- Chronic morning headaches
- Chronic fatigue, even after a full night’s sleep
- Inability to reach deep sleep (this is called Level 3 sleep and is required for growth and healing hormones to be formed and released into the body)
- High blood pressure (90% of people with hypertension have sleep apnea and 60% of sleep apnea patients develop hypertension)
- Increased risk for diabetes, heart attack and stroke
- Personality, alertness, memory, and behavior changes
- Memory loss
- Acid Reflux (G.E.R.D.)
How is OSA diagnosed?
At Arizona TMJ and Sleep Center we refer patients for a consultation with one of the board certified sleep physician with whom we have an established relationship. A sleep specialist will recommend an appropriate sleep test, the results of which will determine whether the patient has mild, moderate, or severe OSA or other sleep disorder.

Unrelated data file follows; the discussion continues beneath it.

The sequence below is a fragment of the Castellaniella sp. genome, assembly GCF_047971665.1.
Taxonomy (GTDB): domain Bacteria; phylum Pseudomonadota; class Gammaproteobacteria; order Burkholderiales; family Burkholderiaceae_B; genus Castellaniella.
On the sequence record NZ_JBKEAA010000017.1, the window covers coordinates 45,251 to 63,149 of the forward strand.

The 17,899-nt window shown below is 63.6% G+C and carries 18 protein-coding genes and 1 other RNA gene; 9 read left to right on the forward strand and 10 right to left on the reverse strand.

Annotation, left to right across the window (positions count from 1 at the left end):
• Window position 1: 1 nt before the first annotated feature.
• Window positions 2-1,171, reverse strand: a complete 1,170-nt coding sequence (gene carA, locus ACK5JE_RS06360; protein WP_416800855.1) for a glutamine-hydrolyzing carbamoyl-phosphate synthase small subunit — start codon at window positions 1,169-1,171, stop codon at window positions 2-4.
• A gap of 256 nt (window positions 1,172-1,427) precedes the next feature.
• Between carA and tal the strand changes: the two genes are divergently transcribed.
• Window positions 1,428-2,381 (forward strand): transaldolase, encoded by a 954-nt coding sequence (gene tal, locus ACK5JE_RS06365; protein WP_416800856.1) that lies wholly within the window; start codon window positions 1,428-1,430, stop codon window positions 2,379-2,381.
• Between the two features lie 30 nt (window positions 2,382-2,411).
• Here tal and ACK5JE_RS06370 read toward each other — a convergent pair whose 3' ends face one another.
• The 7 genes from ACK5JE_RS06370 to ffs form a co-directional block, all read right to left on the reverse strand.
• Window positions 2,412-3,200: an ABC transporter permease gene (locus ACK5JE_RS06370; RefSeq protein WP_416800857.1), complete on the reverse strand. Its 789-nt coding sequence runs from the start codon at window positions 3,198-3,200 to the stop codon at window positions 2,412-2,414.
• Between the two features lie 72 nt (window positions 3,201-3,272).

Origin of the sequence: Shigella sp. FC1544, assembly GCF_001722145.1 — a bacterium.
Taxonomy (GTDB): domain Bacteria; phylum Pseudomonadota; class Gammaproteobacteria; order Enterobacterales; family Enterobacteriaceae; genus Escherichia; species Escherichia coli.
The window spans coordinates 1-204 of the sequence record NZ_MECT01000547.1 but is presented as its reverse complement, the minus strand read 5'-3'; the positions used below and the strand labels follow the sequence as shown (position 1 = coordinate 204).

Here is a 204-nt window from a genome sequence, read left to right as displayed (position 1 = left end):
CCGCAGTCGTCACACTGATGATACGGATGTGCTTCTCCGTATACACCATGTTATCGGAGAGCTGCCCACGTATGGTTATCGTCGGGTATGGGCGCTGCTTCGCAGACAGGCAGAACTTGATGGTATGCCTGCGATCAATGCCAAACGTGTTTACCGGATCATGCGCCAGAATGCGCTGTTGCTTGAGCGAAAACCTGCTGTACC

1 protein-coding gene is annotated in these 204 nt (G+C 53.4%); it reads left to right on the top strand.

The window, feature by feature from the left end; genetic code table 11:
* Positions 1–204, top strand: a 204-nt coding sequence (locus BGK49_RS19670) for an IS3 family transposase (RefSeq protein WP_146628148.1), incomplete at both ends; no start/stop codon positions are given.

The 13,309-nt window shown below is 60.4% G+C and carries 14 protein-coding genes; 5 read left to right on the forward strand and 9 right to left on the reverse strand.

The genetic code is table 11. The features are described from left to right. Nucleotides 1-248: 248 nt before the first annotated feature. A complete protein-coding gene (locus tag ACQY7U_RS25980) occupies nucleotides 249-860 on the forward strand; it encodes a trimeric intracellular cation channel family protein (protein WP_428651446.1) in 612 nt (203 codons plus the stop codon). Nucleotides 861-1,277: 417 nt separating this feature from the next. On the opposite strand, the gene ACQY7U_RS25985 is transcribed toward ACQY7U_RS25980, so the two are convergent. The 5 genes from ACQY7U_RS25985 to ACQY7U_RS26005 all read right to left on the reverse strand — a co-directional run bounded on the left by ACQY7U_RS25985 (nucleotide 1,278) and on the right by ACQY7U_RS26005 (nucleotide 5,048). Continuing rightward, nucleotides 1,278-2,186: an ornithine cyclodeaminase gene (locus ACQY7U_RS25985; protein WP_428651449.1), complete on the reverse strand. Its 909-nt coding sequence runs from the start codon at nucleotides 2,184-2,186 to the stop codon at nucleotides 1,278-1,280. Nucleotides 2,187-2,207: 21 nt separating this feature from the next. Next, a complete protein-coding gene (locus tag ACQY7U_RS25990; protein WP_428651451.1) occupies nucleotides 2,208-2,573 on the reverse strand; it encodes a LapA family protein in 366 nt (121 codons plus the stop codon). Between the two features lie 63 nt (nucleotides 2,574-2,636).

In mild to moderate cases of OSA we will most often recommend Oral Appliance Therapy (OAT). In more severe cases we will recommend a combination of OAT and CPAP or surgical treatment options.
Involving a board certified sleep specialist allows us to provide our patients with optimal care and maximize treatment success. Being diagnosed and receiving treatment for snoring may not be enough. An evaluation for OSA by a group of doctors and dentists who are trained in sleep, TMJ and snoring issues is necessary for proper diagnosis.Without a proper analysis of your sleep, you may only be treated for snoring which in many cases is a symptom of a larger problem.